The acquisition of generalized matching in children with developmental delays.
The purpose of this study was to assess the extent of a generalized
matching repertoire. Three children, ranging from two to four years of
age, were selected from an early childhood developmental delay
classroom. They were taught identical matching with six objects. After
the children mastered those six objects, they were tested for a
generalized matching repertoire, and all three children demonstrated a
generalized identical-object matching repertoire. One of the children
was tested with two-dimensional picture cards and demonstrated a
generalized two- dimensional matching repertoire. While the other two
children were not formally tested, two-dimensional matching was
specifically targeted as part of their individual curricula; and both
children mastered two-dimensional matching so quickly as to suggest they
had already acquired a generalized two-dimensional matching repertoire
as a result of the original training. Additionally, two of the children
had a history of emotional responding prior to this study and with
procedures conducted concurrently outside of the present experiment when
prompted responses were not reinforced, yet they displayed almost no
emotional responding in the study itself, suggesting that the
reinforcement of prompted responses was the reason for the absence of
Keywords: generalized matching, prompting, emotional responding
Child development (Research)
Child development (Psychological aspects)
Child development deviations (Diagnosis)
Child development deviations (Research)
Developmental disabilities (Diagnosis)
Developmental disabilities (Research)
Gaisford, Kristen L.
Malott, Richard W.
|Publication:||Name: The Behavior Analyst Today Publisher: Behavior Analyst Online Audience: Academic Format: Magazine/Journal Subject: Psychology and mental health Copyright: COPYRIGHT 2010 Behavior Analyst Online ISSN: 1539-4352|
|Issue:||Date: Spring, 2010 Source Volume: 11 Source Issue: 2|
|Topic:||Event Code: 310 Science & research|
|Geographic:||Geographic Scope: Nevada Geographic Code: 1U8NV Nevada|
Identity matching-to-sample consists of matching a sample stimulus
to the corresponding identical comparison stimulus from an array of
comparison stimuli (Brown, Brown, & Poulson, 1995). For example, if
a learner were presented with an array of stimuli such as a block, car,
and spoon (the comparison stimuli), then handed a spoon (the sample
stimulus), and told to match, the learner should then place that spoon
next to the comparison spoon. After the learner has acquired the ability
to match all of the three objects, the experimenter could assess whether
he or she had also acquired generalized matching-to-sample by using
three different objects, such as a plate, sock, and cup to determine if
the learner could match the given sample stimulus with the correct
comparison stimulus. If the learner is able to correctly match the novel
stimuli, then he or she has acquired a generalized identity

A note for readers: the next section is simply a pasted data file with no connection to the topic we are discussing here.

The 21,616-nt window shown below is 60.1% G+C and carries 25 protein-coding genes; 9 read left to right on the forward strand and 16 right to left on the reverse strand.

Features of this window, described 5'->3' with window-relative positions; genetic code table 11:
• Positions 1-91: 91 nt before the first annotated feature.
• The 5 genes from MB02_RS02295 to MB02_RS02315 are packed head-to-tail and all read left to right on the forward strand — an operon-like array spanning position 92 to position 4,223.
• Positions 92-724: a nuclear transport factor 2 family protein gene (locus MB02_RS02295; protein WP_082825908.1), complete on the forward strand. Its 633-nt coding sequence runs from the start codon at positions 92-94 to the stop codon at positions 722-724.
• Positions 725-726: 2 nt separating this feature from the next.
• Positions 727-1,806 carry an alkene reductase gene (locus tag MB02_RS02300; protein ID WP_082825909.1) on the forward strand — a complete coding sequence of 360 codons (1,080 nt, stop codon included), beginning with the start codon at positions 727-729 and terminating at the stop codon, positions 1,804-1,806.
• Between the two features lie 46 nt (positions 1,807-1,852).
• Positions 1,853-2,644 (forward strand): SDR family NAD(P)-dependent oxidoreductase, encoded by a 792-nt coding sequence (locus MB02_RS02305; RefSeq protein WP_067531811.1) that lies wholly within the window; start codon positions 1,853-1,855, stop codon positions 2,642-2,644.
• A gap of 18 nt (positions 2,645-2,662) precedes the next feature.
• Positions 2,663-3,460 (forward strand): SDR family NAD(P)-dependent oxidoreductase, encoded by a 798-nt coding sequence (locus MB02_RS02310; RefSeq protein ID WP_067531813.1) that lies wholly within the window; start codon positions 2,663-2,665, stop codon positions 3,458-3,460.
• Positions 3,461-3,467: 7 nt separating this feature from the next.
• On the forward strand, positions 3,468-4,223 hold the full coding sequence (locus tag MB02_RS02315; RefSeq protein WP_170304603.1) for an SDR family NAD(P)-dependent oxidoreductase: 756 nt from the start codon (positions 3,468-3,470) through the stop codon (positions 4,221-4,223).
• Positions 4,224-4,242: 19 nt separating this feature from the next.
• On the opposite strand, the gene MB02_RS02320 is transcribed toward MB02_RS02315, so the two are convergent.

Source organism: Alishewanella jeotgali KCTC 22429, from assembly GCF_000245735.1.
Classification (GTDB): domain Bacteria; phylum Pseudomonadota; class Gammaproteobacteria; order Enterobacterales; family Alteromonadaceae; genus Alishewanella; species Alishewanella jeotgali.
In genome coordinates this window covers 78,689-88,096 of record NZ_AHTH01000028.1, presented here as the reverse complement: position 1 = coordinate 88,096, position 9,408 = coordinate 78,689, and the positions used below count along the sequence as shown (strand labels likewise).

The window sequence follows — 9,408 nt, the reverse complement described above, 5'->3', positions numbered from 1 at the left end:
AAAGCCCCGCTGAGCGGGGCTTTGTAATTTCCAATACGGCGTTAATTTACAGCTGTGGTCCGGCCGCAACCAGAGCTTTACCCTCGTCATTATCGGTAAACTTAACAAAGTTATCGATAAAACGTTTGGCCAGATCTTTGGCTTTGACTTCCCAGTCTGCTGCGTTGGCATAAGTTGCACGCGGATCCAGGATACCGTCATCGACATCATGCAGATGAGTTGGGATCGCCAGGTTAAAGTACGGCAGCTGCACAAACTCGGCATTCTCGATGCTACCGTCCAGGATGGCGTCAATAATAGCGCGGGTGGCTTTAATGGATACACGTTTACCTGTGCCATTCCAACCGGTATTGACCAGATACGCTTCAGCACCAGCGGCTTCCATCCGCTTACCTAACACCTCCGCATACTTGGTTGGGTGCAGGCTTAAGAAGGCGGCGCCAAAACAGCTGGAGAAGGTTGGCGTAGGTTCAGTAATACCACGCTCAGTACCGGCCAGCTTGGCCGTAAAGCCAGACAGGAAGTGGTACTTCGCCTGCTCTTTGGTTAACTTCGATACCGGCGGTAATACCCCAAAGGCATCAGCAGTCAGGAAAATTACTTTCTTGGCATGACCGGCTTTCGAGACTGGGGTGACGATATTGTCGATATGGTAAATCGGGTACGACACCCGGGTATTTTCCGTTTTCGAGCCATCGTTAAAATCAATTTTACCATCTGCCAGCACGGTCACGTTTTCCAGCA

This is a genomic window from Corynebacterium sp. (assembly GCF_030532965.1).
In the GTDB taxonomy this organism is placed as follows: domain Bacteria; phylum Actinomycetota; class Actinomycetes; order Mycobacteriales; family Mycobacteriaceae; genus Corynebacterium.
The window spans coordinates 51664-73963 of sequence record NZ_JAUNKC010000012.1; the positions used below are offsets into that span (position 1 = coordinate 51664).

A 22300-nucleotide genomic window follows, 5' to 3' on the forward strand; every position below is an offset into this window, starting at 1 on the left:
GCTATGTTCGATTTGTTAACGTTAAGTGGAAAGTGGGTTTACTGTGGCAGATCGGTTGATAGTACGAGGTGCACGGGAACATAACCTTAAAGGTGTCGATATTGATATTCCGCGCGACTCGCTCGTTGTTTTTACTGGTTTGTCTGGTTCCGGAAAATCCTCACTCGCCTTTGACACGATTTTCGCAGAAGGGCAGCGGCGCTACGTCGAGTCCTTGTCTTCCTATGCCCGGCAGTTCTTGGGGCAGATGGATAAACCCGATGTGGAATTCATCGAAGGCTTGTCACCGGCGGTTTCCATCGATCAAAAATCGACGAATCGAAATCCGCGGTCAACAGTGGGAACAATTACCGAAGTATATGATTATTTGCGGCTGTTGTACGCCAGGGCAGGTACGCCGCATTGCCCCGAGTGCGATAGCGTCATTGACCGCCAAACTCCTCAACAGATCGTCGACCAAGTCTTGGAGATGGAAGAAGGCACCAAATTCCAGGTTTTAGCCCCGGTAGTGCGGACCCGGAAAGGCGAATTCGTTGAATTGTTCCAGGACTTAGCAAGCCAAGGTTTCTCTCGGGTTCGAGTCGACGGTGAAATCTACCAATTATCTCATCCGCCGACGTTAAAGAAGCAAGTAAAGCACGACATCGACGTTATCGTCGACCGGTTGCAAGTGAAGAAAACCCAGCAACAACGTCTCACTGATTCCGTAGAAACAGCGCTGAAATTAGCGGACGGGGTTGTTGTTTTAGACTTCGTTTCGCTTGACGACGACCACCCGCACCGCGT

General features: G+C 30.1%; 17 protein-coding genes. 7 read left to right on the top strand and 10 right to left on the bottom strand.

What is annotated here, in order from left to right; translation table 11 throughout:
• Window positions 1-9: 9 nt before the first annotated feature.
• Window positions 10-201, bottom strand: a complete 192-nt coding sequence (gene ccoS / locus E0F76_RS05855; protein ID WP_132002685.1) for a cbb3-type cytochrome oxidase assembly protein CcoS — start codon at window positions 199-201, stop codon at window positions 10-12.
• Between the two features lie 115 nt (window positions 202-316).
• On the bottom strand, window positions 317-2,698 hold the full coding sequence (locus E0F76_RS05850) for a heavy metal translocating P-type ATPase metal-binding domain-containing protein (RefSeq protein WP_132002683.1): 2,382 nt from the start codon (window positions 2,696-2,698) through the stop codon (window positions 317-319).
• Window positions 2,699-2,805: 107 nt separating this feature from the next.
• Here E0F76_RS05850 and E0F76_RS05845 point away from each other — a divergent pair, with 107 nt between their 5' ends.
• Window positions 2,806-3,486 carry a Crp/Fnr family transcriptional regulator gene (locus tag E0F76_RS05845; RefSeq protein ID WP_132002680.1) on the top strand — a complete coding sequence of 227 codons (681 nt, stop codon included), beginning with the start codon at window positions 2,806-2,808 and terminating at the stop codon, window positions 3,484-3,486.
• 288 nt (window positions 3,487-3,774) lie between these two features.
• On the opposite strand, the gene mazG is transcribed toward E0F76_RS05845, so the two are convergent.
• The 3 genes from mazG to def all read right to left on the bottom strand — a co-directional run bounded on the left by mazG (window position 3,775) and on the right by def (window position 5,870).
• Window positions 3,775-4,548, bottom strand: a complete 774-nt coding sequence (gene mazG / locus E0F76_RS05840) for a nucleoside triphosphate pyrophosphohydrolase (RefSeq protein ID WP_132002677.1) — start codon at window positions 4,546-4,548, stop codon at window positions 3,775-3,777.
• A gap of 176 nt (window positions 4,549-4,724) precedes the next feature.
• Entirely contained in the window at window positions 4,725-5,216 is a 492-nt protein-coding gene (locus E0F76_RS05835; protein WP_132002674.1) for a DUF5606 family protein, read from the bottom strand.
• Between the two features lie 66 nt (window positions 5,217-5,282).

matching-to-sample repertoire (Brown, et al., 1995).
Identity matching-to-sample has been demonstrated with various animal species such as pigeons (Cummings & Berryman, 1961; Cummings, Berryman, & Cohen, 1965; Wright, Cook, Rivera, Sands, & Delius, 1988), California sea lions (Pack, Herman, & Roitblat, 1991), bottle nosed dolphins (Herman & Gordon, 1974; Herman, Honvancik, Gory, Bradshaw, 1989), infant chimpanzees (Oden, Thompson, & Premack, 1988), and macaque monkeys (Washburn, Hopkins, & Rumbaugh, 1989; as cited by Brown et al., 1995). Not only did all of the aforementioned experimenters intend to determine whether or not the various species of animals could acquire an identical matching-to-sample repertoire, but also, would a generalized repertoire develop as well. Cumming and Berryman (1961) were unable to get generalized matching with pigeons; however, Cumming, Berryman, and Cohen (1965) got low levels of generalized matching with their pigeons, and Wright, Cook, Rivera, Sands, and Delius (1988) got high levels of generalized matching with their pigeons (as cited by Brown et al., 1995). Dolphins demonstrated generalized matching (Herman & Gordon, 1974; Herman et al., 1989), as did infant chimpanzees (Oden et al., 1988; as cited by Brown et al., 1995). Following identity matching-to-sample training, California sea lions demonstrated some generalization (Pack et al. 1991) and it is unclear if macaque monkeys acquired a generalized matching repertoire (Washburn et al., 1989; as cited by Brown et al., 1995).
Children under five years of age can acquire identity matching-to-sample, but no attempt seems to have been made to assess generalization (Dixon & Dixon, 1978; Lutzer, 1987; Daehler, Lonardo, & Bukatko, 1979; as cited by Brown, et al., 1995). If a skill is going to be targeted for acquisition, it should be taught not only to mastery, but the generalization of that skill needs to be targeted as well. However, Brown, Brown, and Poulson (1995) demonstrated that three typically developing children were able to acquire generalized identity matching-to-sample.